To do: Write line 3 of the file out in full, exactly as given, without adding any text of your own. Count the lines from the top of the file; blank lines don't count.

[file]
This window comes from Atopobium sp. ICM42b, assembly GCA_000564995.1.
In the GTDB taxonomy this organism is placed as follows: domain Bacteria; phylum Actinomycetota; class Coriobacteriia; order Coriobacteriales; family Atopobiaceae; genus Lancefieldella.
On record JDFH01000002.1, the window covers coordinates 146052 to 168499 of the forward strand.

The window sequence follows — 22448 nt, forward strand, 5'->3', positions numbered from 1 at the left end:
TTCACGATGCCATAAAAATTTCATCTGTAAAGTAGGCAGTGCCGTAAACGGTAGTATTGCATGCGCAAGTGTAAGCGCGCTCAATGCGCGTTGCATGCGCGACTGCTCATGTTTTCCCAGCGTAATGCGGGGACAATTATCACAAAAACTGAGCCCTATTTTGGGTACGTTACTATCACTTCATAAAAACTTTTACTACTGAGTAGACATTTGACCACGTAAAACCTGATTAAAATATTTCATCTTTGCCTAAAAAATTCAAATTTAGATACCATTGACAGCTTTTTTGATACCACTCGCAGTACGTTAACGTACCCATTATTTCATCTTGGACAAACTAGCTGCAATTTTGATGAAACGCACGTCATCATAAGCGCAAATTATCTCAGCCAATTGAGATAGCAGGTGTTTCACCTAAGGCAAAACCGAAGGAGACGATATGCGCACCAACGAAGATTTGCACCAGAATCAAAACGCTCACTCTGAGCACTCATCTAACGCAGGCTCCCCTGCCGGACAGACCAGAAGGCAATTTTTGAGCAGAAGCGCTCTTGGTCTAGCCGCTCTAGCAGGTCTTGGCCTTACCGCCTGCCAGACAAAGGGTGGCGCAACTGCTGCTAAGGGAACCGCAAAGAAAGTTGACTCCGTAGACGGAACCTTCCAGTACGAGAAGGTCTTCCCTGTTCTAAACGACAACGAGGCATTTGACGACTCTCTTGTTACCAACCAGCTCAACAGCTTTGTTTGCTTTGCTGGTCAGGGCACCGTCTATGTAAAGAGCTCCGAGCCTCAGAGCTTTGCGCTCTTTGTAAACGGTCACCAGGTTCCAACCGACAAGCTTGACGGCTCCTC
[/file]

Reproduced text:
On record JDFH01000002.1, the window covers coordinates 146052 to 168499 of the forward strand.